So, this responsibility issuing recognised and there is even a day to remind us of this. May 10th every year celebrates ‘World Migratory Bird Day’. This is a step in the right direction. As it teaches us so many things. Not just to take care of Nature in our own backyard. In taking care of our own backyard, we are in fact taking care of Nature from other areas from all over the world.
We hope that the Shorebirds from the Northern and Southern Hemispheres can continue to journey each year through our warm islands and be safe whilst in our care. They can flourish in the warmer months, feeding well and perhaps breeding as well. Ensuring healthy population growth and regeneration into the coming years.
What do you find most intriguing about them?
In the visual way, the Shorebirds all look quite similar to each other. They have slight differences that indicate they are a different species. I find it amazing that out of sheer survival instinct they will know to travel thousands of miles away from home. And they know how to get back. And they travel together in the thousands and pair for life.~ManButur Suantara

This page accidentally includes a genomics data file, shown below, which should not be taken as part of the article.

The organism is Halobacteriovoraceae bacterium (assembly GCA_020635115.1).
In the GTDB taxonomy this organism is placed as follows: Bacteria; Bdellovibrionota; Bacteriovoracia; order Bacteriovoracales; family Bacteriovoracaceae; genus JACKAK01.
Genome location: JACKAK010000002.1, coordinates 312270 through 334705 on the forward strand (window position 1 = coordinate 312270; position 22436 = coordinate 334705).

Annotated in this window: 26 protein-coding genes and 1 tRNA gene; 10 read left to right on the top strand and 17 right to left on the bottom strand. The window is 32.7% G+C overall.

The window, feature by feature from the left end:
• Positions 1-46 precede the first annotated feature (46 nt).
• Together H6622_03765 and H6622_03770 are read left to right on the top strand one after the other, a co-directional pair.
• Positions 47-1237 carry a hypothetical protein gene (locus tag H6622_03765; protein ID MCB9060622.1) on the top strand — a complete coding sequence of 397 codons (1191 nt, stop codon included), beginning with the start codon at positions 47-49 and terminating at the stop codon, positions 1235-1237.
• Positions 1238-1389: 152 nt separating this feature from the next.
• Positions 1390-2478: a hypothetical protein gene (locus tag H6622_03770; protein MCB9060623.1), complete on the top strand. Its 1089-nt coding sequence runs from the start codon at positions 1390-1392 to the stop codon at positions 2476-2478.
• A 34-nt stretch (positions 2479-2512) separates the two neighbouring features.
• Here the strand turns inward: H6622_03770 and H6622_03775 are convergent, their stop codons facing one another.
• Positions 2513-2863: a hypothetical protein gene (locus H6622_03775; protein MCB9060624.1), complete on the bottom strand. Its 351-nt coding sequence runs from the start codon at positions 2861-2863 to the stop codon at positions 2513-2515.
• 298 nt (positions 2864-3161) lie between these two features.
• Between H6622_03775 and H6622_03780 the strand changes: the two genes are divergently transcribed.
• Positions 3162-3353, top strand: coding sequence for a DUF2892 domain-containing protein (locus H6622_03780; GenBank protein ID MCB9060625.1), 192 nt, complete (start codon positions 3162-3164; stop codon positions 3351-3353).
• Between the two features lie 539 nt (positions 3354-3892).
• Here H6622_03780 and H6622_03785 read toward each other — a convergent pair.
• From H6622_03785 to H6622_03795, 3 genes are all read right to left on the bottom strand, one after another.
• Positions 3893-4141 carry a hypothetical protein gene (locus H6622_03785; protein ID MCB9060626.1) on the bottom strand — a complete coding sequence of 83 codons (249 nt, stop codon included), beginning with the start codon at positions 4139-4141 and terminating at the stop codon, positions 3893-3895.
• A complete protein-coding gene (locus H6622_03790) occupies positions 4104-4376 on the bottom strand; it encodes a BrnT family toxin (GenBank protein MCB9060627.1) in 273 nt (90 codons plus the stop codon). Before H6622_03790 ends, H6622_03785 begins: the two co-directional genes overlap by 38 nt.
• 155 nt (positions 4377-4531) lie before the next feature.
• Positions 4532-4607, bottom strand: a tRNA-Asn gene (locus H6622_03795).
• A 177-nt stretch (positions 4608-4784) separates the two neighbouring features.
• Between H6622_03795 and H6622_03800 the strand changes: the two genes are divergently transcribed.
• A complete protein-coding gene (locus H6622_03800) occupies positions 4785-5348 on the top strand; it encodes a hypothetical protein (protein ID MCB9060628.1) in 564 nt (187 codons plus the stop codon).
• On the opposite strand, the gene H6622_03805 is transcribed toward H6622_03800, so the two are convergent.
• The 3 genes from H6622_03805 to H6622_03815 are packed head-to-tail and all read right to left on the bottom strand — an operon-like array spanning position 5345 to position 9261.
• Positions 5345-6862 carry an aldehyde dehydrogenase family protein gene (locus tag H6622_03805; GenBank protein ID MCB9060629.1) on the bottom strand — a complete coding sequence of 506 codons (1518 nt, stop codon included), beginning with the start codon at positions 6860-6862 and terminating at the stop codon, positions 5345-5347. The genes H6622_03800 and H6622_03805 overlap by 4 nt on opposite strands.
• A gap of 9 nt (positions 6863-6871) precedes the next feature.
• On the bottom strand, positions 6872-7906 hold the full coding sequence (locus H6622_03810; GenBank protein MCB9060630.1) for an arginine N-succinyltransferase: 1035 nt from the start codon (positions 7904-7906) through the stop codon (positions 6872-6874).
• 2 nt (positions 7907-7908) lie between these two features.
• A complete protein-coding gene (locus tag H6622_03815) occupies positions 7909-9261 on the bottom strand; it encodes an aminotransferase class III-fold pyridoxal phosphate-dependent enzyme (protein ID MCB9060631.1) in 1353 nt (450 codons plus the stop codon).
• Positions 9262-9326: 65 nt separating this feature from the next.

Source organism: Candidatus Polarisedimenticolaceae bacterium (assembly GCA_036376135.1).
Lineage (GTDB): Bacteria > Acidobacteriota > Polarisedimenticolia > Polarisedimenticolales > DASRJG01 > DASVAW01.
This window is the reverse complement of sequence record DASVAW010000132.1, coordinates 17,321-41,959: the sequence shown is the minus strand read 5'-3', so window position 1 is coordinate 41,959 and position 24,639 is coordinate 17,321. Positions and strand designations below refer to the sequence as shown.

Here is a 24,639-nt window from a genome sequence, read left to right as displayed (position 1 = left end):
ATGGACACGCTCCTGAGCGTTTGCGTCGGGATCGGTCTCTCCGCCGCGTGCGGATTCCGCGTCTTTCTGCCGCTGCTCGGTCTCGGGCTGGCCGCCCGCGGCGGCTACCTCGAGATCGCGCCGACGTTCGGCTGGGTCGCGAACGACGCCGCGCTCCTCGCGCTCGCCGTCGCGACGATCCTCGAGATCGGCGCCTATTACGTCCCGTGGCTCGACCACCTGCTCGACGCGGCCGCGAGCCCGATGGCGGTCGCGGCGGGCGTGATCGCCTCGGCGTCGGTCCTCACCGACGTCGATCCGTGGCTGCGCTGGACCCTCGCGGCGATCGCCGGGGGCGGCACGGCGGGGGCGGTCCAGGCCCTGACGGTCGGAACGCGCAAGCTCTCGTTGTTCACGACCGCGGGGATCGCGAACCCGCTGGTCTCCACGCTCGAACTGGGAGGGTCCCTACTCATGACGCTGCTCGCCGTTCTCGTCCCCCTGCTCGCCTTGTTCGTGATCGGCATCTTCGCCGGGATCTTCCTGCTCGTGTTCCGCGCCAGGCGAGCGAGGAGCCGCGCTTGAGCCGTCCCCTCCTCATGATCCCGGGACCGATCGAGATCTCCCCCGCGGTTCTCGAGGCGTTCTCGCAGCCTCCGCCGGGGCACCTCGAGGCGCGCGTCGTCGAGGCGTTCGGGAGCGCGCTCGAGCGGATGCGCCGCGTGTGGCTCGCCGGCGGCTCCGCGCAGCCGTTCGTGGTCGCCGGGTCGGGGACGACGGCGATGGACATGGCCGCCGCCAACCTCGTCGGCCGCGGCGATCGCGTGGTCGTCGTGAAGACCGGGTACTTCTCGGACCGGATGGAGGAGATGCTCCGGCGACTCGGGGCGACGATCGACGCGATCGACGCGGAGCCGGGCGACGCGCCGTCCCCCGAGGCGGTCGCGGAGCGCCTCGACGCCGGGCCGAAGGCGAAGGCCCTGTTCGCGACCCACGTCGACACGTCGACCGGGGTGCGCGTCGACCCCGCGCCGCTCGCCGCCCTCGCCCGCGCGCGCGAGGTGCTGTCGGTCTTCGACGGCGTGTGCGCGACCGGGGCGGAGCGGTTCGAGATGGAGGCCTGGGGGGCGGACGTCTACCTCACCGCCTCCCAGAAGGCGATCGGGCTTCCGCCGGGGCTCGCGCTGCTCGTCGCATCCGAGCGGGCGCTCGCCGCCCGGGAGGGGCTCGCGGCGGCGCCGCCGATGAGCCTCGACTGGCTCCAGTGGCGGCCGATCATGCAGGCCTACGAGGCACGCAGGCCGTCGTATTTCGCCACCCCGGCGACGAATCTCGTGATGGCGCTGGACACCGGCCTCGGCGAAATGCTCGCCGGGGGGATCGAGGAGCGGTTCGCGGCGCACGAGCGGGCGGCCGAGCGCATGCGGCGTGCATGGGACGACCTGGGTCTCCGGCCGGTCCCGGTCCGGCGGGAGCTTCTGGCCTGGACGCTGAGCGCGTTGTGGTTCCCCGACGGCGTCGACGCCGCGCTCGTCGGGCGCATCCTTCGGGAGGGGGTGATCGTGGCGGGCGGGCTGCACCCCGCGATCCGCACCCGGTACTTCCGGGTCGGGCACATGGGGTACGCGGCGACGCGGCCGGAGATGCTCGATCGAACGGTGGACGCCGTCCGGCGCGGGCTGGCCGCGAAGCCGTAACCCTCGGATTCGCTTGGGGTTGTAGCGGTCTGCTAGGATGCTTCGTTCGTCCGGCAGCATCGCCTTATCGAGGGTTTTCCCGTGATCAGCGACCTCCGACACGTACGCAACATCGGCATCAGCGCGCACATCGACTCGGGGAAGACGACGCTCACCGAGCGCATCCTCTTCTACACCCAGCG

The Dating Habits of Shorebirds, some interesting facts..
Referencing some interesting information about some species of Shorebirds that reside in Australia. It is generally the case that most migratory Shorebirds are typically monogamous. Meaning that they pair for life and don’t change partners. It’s been observed that monogamous species also are faithful to their breeding site. They tend to go back to the same nest. They build a home and they protect it. Something even more interesting is that some sandpipers may even lay two clutches of eggs. One is incubated by the male and the other by the female.